Some remarks on the Philosophical Significance of Complexity Theory

In the late 60s, Gilles Deleuze began to formulate some of the philosophical significances of what is now sometimes referred to as “chaos/complexity theory,” the study of “open” matter/energy systems which move from simple to complex patterning and from complex to simple patterning. Though not a term used by contemporary scientists in everyday work, it can be a useful term for a collection of studies of phenomena whose complexity is such that Laplacean determinism no longer holds beyond a limited time and space scale. Thus the formula of chaos/complexity might be “short-term predictability, long-term unpredicability.” (I leave it at “predictable,” an epistemological term, because people get nervous with “indeterminate,” an ontological term. Thus we’re only talking epistemology, or at best heuristic ontology.)

The groundbreaking works in identifying Deleuze’s (and Deleuze & Guattari’s) interest in this field are Brian Massumi’s A User’s Guide to Capitalism and Schizophrenia and Manuel De Landa’s “Non-organic Life” in  Incorporations: Zone 6. Although post-modern appropriations of science–to say nothing of critiques–have been the focus of much negative attention lately, due to the notorious Sokal hoax, there does seem to be good cause to take seriously the work of Deleuze and Deleuze & Guattari.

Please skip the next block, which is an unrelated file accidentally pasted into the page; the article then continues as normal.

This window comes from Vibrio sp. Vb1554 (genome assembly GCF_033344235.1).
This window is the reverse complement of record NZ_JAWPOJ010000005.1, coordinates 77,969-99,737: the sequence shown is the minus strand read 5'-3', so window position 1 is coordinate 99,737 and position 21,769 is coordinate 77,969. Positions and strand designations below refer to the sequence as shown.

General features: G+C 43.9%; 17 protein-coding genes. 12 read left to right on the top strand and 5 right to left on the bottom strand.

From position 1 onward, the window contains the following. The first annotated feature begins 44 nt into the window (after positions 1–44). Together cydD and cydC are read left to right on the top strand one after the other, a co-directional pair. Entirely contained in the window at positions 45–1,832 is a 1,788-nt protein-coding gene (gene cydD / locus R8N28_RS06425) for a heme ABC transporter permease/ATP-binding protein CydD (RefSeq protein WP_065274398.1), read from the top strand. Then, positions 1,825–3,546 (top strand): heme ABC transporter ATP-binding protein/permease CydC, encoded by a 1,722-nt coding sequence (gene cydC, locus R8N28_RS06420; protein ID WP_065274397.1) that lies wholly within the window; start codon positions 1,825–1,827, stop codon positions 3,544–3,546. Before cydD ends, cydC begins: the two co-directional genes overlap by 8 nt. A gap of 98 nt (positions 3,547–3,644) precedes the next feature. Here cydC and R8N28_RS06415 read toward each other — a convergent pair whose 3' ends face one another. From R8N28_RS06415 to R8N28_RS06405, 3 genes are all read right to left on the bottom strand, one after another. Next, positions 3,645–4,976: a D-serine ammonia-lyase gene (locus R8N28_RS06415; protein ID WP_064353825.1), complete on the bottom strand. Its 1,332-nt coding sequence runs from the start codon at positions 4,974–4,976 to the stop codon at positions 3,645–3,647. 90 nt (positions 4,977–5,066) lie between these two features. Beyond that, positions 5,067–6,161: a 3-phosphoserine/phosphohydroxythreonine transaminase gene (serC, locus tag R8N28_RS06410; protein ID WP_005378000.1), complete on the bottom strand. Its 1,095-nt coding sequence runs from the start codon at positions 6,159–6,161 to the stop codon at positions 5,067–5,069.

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Read also – A user’s guide to Capitalism and Schizophrenia – Deviations from Deleuze and Guattari

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About Giorgio Bertini

Director at Learning Change Project - Research on society, culture, art, neuroscience, cognition, critical thinking, intelligence, creativity, autopoiesis, self-organization, rhizomes, complexity, systems, networks, leadership, sustainability, thinkers, futures ++
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